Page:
burst into

burst into (some place)

To force entry into some place, often a building. I had to burst into the house because I didn't have my key, and no one else was home!
See also: burst

burst into (something)

1. Of a plant, to bloom. I can't wait for the flowers I planted to burst into blossom and fill our yard with color!
2. To develop or erupt suddenly into a particular state or activity. My mother was fine this morning, but she burst into tears at the funeral. The phone began to overheat, and its battery burst into flames.
See also: burst
Farlex Dictionary of Idioms. © 2015 Farlex, Inc, all rights reserved.

burst into

1. Also, burst out in or into . Break out into sudden activity. For example, burst into flames means "break out in a fire," as in This dry woodpile may well burst into flames. A version of this term, which dates from the 16th century, was used figuratively by John Milton: "Fame is the spur ... But the fair guerdon [reward] when we hope to find, and think to burst out into sudden blaze" ( Lycidas, 1637).
2. Also, burst out. Give sudden utterance to. For example, burst into tears or laughter or song or speech or burst out crying or laughing or singing , etc. mean "begin suddenly to weep, laugh, sing," and so on, as in When she saw him, she burst into tears, or I burst out laughing when I saw their outfits, or When they brought in the cake, we all burst into song. These terms have been so used since the late 1300s.
See also: burst
The American Heritage® Dictionary of Idioms by Christine Ammer. Copyright © 2003, 1997 by The Christine Ammer 1992 Trust. Published by Houghton Mifflin Harcourt Publishing Company. All rights reserved.

burst into

v.
1. To enter some place suddenly and forcefully: The police burst into the room and conducted a raid.
2. To start doing something suddenly: Sometimes we burst into song while we're hiking in the mountains.
See also: burst
The American Heritage® Dictionary of Phrasal Verbs. Copyright © 2005 by Houghton Mifflin Harcourt Publishing Company. Published by Houghton Mifflin Harcourt Publishing Company. All rights reserved.
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References in classic literature ?
And the crowd burst into a laugh, especially the boys and young girls.
Instead of answering, he burst into a fit of laughter--loud, coarse, hard laughter, so utterly unlike any sound I had ever yet heard issue from his lips, so strangely and shockingly foreign to his character as I understood it, that I stood still on the sands and openly remonstrated with him.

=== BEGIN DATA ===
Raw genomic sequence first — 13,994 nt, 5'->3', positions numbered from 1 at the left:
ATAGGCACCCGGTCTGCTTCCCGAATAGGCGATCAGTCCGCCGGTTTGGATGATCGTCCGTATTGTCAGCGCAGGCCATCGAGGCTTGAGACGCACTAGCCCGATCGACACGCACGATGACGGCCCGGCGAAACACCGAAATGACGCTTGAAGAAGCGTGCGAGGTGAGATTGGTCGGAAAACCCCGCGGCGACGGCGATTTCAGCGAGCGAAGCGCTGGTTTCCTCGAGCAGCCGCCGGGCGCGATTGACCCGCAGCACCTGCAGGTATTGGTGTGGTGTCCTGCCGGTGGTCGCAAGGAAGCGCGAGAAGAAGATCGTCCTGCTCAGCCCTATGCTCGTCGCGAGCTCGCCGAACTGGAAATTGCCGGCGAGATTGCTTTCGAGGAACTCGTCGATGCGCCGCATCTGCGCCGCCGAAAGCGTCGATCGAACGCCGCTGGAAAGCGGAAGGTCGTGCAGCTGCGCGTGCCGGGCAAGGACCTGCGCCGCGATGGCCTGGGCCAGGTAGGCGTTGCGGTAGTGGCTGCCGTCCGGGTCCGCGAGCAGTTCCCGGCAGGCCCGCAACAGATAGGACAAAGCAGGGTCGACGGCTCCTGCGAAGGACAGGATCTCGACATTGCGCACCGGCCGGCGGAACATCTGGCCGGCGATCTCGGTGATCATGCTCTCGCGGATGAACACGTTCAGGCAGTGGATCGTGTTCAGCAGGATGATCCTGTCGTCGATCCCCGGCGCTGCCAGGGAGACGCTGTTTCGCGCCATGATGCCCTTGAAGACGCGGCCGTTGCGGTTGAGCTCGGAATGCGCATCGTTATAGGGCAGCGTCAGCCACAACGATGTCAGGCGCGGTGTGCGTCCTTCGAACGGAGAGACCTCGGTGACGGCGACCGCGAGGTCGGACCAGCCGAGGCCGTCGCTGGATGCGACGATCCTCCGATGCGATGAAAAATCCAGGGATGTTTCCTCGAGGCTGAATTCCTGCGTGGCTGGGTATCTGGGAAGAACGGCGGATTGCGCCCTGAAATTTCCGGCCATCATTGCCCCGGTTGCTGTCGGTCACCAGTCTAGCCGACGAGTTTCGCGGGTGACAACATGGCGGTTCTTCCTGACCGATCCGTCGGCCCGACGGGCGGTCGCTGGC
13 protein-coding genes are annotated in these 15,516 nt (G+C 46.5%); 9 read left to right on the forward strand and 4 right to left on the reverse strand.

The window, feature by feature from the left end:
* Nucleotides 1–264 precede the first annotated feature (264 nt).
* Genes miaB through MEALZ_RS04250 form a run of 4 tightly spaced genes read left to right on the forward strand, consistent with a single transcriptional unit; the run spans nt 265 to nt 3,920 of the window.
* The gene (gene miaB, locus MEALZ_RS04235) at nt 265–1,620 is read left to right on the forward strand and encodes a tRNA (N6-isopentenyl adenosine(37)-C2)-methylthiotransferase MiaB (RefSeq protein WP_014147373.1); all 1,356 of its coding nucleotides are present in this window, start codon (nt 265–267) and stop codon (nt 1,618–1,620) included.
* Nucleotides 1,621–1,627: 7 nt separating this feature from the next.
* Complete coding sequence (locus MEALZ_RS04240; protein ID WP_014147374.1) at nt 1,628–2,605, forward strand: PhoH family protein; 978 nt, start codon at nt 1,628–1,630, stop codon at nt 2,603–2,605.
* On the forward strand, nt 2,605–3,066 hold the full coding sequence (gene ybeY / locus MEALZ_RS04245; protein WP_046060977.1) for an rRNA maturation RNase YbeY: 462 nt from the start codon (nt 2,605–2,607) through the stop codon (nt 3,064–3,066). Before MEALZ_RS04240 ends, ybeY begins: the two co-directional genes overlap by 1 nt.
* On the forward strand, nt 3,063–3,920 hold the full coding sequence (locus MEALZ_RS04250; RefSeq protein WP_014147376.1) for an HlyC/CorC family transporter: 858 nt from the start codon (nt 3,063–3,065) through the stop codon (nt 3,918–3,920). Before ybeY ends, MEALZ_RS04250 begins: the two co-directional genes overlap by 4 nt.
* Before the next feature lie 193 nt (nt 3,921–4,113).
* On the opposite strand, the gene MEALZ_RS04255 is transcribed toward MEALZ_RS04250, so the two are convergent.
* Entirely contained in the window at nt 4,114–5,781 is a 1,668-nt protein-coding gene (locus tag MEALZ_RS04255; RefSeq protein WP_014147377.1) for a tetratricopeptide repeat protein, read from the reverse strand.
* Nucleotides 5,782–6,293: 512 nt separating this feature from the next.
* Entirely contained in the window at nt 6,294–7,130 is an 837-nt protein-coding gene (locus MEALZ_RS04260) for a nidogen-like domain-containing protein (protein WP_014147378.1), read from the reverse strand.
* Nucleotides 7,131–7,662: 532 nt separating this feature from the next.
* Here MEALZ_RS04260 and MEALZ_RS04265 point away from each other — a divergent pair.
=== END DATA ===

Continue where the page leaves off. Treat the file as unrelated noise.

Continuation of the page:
"Mother!" Tess went across to Joan Durbeyfield, laid her face upon the matron's bosom, and burst into sobs.
At length the old hound burst into view with muzzle to the ground, and snapping the air as if possessed, and ran directly to the rock; but, spying the dead fox, she suddenly ceased her hounding as if struck dumb with amazement, and walked round and round him in silence; and one by one her pups arrived, and, like their mother, were sobered into silence by the mystery.
Unwilling to lose his filberts, and yet unable to withdraw his hand, he burst into tears and bitterly lamented his disappointment.
So saying, Aglaya burst into bitter tears, and, hiding her face in her handkerchief, sank back into a chair.
She, too, glanced at the prince's panic-stricken countenance, then rushed at her sister, threw her arms round her neck, and burst into as merry a fit of laughter as Aglaya's own.
Applications only need to burst into the cloud when there's a demand that is exhausting existing resources.
When a destination receives a burst through its burst-mode receiver, it disassembles the burst into individual native data units upon conversion to electronic domain and then forwards them to appropriate clients.
"On burst day, the replacement pipe is drained, the pulling head is fused on and burst into place.
Some of the tropical trees there burst into astonishing reds, though not all at the same time or for the same reason as each other.
Once the tool burst into the receiving pit, the crew pulled the nose of the tool above the water with the backhoe, loosened the new pipe from the bursting head and pulled the Hammerhead Mole and its bursting head, up and out of the receiving pit.
Spectacular explosions in which heavy atomic nuclei spontaneously burst into neutrons and protons have long puzzled scientists.